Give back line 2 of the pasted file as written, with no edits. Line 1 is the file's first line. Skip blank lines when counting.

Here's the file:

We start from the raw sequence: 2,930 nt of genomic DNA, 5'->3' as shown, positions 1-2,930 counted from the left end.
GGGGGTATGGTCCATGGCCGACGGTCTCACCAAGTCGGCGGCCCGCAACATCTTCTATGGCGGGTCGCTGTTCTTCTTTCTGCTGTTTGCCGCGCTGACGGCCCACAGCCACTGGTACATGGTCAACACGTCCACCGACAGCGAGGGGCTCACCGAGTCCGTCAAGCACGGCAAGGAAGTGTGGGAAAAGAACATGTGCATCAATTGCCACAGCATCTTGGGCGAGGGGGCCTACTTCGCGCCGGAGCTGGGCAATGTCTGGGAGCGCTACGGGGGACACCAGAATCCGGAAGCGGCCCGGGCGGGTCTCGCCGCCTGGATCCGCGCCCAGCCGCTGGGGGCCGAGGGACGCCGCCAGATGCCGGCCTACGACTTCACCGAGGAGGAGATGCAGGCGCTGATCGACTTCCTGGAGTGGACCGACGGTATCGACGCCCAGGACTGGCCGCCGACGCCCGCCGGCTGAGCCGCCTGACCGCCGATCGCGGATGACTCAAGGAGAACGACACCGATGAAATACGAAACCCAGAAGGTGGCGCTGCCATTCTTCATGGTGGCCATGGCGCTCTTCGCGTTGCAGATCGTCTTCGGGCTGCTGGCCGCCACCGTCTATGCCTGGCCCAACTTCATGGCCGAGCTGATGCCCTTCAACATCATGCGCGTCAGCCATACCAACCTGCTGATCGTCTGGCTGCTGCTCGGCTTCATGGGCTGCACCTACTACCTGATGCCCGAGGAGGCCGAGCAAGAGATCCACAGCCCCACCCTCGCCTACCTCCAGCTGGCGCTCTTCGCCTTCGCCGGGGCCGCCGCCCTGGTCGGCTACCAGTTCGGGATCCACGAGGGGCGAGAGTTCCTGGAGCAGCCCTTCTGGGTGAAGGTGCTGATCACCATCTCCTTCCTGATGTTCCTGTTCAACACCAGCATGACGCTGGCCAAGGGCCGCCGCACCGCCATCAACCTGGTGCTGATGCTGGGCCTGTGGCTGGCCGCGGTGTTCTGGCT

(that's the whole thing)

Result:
GGGGGTATGGTCCATGGCCGACGGTCTCACCAAGTCGGCGGCCCGCAACATCTTCTATGGCGGGTCGCTGTTCTTCTTTCTGCTGTTTGCCGCGCTGACGGCCCACAGCCACTGGTACATGGTCAACACGTCCACCGACAGCGAGGGGCTCACCGAGTCCGTCAAGCACGGCAAGGAAGTGTGGGAAAAGAACATGTGCATCAATTGCCACAGCATCTTGGGCGAGGGGGCCTACTTCGCGCCGGAGCTGGGCAATGTCTGGGAGCGCTACGGGGGACACCAGAATCCGGAAGCGGCCCGGGCGGGTCTCGCCGCCTGGATCCGCGCCCAGCCGCTGGGGGCCGAGGGACGCCGCCAGATGCCGGCCTACGACTTCACCGAGGAGGAGATGCAGGCGCTGATCGACTTCCTGGAGTGGACCGACGGTATCGACGCCCAGGACTGGCCGCCGACGCCCGCCGGCTGAGCCGCCTGACCGCCGATCGCGGATGACTCAAGGAGAACGACACCGATGAAATACGAAACCCAGAAGGTGGCGCTGCCATTCTTCATGGTGGCCATGGCGCTCTTCGCGTTGCAGATCGTCTTCGGGCTGCTGGCCGCCACCGTCTATGCCTGGCCCAACTTCATGGCCGAGCTGATGCCCTTCAACATCATGCGCGTCAGCCATACCAACCTGCTGATCGTCTGGCTGCTGCTCGGCTTCATGGGCTGCACCTACTACCTGATGCCCGAGGAGGCCGAGCAAGAGATCCACAGCCCCACCCTCGCCTACCTCCAGCTGGCGCTCTTCGCCTTCGCCGGGGCCGCCGCCCTGGTCGGCTACCAGTTCGGGATCCACGAGGGGCGAGAGTTCCTGGAGCAGCCCTTCTGGGTGAAGGTGCTGATCACCATCTCCTTCCTGATGTTCCTGTTCAACACCAGCATGACGCTGGCCAAGGGCCGCCGCACCGCCATCAACCTGGTGCTGATGCTGGGCCTGTGGCTGGCCGCGGTGTTCTGGCT